Of all the rookies to don the Black and Gold this season, Charlie McAvoy by far and away is making the most noise.
Picking up right where he left off from his debut in the first round series against the Ottawa Senators in the spring, McAvoy has solidified himself as Zdeno Chara’s defensive partner on the Bruins’ top defensive pairing. A tall task (no pun intended) for any rookie, let alone a 19-year-old who is also a few months removed from his swan song just blocks away at Boston University.
As the mounting injuries have put Bruce Cassidy in a tough spot, the Bruins bench boss knows he has one reliable youngster to count on for a nightly basis.
On Wednesday night against the white-hot Tampa Bay Lightning, he used McAvoy – a lot. The 2014 first round pick ended with a game-high 28:11 against the likes of Steven Stamkos and Nikita Kucherov and more than held his own.
“When you get out and you see how much played on a night like tonight, I actually thought that I didn’t play that many minutes,” McAvoy said following the Bruins’ 3-2 win over the Lightning at TD Garden. “It’s something that I take great pride in to see that the coaches have trust in you like that.”
The calm, cool and collective McAvoy made the most of his ice time in front of an NBCSN ‘Wednesday Night Rivalry’ audience.
Whether it’s showing off his offensive prowess or standing his ground against some of the league’s best such as Connor McDavid or Sidney Crosby, McAvoy has more than held his own for a Bruins team desperately looking to find traction with results as some of the players heal from their wounds.
McAvoy, Chara and the Bruins top line of a returning Brad Marchand, Patrice Bergeron and David Pastrnak faced their toughest task of the year on Wednesday night: going up against the Lightning’s top trio of Vladislav Namestikov, Stamkos and Kucherov. Though Kucherov fed Stamkos for his patented one-timer on a pretty looking play during a power play at 2:10 of the third, McAvoy and company held the top line to four shots on goal and forced Bolts coach Jon Cooper to split his top line up as they entered desperation mode in the second and third periods.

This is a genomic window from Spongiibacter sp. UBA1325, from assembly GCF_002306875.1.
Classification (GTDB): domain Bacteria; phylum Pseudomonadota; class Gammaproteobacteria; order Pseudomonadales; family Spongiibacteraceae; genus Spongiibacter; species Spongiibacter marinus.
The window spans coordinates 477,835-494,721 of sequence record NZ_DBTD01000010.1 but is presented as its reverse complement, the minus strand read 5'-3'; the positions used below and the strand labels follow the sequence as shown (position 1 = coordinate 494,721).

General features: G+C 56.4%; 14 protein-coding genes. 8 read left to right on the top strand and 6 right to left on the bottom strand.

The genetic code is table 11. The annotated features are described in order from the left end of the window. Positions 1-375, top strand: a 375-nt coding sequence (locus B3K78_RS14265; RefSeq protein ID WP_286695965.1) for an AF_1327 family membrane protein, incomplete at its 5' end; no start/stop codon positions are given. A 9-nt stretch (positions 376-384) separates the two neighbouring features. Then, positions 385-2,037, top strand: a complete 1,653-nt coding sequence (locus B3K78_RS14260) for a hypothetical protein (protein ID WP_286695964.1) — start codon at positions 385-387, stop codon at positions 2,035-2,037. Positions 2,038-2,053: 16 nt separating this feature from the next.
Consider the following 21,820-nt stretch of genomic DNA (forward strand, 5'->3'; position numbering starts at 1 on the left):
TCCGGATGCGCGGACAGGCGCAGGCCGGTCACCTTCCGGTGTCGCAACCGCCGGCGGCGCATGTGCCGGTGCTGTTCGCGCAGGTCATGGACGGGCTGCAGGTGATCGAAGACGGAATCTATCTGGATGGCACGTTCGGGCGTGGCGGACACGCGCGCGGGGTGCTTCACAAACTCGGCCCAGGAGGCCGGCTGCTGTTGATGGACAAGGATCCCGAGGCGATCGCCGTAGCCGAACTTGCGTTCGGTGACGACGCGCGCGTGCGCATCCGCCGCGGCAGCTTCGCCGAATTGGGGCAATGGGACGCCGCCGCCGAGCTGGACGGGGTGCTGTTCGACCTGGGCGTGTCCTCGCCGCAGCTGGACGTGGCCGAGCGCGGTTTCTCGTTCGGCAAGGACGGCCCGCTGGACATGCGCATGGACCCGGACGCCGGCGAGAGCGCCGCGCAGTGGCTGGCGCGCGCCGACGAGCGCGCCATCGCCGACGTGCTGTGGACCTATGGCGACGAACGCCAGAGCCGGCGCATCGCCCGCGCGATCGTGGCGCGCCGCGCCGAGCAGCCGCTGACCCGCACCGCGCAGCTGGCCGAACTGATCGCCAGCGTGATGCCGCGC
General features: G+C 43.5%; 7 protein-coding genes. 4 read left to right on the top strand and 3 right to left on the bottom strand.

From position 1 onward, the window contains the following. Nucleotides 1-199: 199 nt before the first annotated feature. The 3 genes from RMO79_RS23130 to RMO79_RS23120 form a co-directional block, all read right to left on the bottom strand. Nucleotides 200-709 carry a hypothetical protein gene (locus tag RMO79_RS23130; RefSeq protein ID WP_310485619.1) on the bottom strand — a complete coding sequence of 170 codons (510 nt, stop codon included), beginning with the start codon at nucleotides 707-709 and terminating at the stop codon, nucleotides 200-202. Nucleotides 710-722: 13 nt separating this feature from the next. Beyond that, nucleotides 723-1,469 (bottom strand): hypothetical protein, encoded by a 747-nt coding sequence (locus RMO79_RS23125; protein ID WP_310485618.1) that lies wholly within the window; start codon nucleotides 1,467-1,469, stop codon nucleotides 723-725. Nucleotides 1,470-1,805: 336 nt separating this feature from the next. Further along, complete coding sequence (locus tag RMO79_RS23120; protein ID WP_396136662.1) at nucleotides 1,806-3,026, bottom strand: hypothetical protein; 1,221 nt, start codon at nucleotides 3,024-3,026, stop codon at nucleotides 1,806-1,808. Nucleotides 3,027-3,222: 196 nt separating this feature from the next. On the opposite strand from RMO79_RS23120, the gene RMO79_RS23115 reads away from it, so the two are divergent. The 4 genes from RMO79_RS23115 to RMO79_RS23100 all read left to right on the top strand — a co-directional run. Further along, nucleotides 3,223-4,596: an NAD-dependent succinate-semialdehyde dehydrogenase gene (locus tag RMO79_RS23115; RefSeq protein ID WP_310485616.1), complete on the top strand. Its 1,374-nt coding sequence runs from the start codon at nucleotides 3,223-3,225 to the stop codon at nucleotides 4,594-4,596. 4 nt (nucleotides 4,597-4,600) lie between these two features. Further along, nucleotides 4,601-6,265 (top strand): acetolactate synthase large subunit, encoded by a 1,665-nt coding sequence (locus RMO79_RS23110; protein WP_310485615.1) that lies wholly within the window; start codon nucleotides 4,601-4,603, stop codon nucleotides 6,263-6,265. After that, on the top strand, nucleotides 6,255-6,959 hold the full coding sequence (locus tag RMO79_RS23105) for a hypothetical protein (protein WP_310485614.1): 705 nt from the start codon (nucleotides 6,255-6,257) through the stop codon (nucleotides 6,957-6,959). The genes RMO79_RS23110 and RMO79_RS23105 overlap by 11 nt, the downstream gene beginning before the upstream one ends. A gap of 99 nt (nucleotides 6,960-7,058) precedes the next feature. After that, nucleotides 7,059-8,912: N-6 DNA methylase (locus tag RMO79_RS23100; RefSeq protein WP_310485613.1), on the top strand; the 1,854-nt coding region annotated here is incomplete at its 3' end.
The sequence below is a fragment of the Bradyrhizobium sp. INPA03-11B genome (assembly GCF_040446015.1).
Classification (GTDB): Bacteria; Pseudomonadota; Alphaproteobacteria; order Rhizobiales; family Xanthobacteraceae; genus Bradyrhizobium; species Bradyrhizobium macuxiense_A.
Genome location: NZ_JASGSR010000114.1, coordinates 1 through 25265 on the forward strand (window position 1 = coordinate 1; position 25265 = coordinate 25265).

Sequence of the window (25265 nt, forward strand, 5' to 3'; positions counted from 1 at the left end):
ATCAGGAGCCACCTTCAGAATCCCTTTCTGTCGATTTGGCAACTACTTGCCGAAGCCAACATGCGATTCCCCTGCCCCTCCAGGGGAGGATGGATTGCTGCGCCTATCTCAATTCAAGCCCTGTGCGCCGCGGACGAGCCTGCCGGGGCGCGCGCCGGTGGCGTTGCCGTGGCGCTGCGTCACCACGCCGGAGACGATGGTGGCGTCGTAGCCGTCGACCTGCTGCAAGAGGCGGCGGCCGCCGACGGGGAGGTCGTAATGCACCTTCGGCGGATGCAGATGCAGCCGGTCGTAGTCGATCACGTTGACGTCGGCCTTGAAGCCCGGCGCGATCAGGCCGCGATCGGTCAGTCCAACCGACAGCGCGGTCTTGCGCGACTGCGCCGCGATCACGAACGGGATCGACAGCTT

“They’re hard to contain,” McAvoy said about containing the Bolts top line, specifically the league’s two leading scorers in Kucherov and Stamkos.
“You need to kind of damage control their opportunities. They’re going to get their chances like they did on that power play – they make plays and they have unbelievable skill. So it’s really about minimizing those opportunities and we were able to not give them too many looks tonight.”
McAvoy, however, had a few looks of his own on the offensive end.
In addition to his tough defensive duties, McAvoy shined on both ends of the ice that included his first period goal at 7:27 – his third of the season – and his secondary assist on Torey Krug’s fourth of the season at 5:59 of the second.
“He’s getting it. He’s getting a good look [at the best],” Cassidy said about McAvoy’s composure versus some of the NHL’s marquee players. “Brandon [Carlo] got some of it last year, and it’s only going to make them better if they can succeed playing through it, and he has – brought some offense tonight as well.”
“He’s a special player,” Cassidy added about McAvoy. “We don’t want to put too much on him. We asked a lot from him tonight and we know it’s going to happen from time to time, but that stuff doesn’t bother him and he wants those situations.”
Those situations, like his ice time and the assignments against the top talent in the league, are spiking McAvoy’s development. To think that he’s only going to get better is the scary part.